Written in April 2003
Does Language Shape Thought?
Lera Boroditsky (Cognitive Psychology 43, 1–22 (2001))
Scientists and Philosophers have long questioned weather or not the language we speak influences the way we think. This is mainly due to the fact that people who speak different languages often talk about the world in different ways.
Benjamin Lee Whorf, founder of the Linguistic Determinism school of thought, believes that the language spoken determines the thought that is expressed. This strong Whorfian view has long been abandoned in the field. Particularly effective in undermining the strong view was work on color perception demonstrating that the Dani (a tribe in New Guinea) who had very little trouble in learning the English set of color categories, despite only having two words for colors in their language
Although the strong linguistic determinism view seems to have died down, many weaker but still interesting theories exist. Slobin has suggested that language may influence thought during ‘‘thinking for speaking”, meaning that the language we speak may force us to pay more attention to aspects of our lives because of the grammar or vocabulary rules imposed on us. This would mean that speakers of different languages would be biased when encoding memories which would continue to change their view of life.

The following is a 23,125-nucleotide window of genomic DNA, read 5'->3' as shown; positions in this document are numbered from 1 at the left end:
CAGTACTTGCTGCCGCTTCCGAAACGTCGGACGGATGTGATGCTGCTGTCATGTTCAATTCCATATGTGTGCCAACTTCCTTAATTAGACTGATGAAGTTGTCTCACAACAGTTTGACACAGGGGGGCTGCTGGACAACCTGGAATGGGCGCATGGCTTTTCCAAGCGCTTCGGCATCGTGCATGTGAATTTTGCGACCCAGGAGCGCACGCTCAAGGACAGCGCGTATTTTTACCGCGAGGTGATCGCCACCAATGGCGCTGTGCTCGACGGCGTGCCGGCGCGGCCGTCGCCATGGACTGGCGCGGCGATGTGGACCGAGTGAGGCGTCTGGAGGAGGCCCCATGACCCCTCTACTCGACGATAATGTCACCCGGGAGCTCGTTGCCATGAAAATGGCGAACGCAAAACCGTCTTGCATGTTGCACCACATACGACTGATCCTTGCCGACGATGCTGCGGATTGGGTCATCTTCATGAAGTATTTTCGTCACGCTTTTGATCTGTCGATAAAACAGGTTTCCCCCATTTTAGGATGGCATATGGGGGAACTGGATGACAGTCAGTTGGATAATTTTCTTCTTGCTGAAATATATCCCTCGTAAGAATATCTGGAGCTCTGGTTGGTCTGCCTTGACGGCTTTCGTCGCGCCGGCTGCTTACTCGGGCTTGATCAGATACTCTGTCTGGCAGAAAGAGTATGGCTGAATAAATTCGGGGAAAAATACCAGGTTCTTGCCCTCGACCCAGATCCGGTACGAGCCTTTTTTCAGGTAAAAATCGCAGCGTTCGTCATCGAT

In this study, three experiments were used to investigate how language affects our ideas on time. The participants were Mandarin and English speakers, both native and bilingual. The Chinese view time vertically whereas English speakers view time horizontally. Examples – “cats climb trees” in Mandarin is “mao shang shu” but they also use the word “shang” in “shang ge yue” directly translating to “last month, and one would descending down a month.
Mandarin speakers tend to think about time vertically even when they think for English – In the first experiment, this was seen when Mandarin speakers were faster to confirm that March comes earlier than April if they had just seen a vertical set objects than if they had just seen a horizontal set, and the reverse was true for English speakers.
A second experiment showed that the extent to which Mandarin–English bilinguals think about time vertically is related to how old they were when they first began to learn English.
In the third experiment, native English speakers were taught to talk about time using vertical “spatial” terms in a way similar to Mandarin. On the next test given, the trained group of English speakers showed the same bias to think about time vertically as was observed with Mandarin speakers.
The study shows that language is a powerful tool in shaping our thoughts abstract concepts and that our native language plays an important role in shaping “habitual thought” (e.g., how we think about time) but does not entirely determine our thinking in the strong Whorfian sense.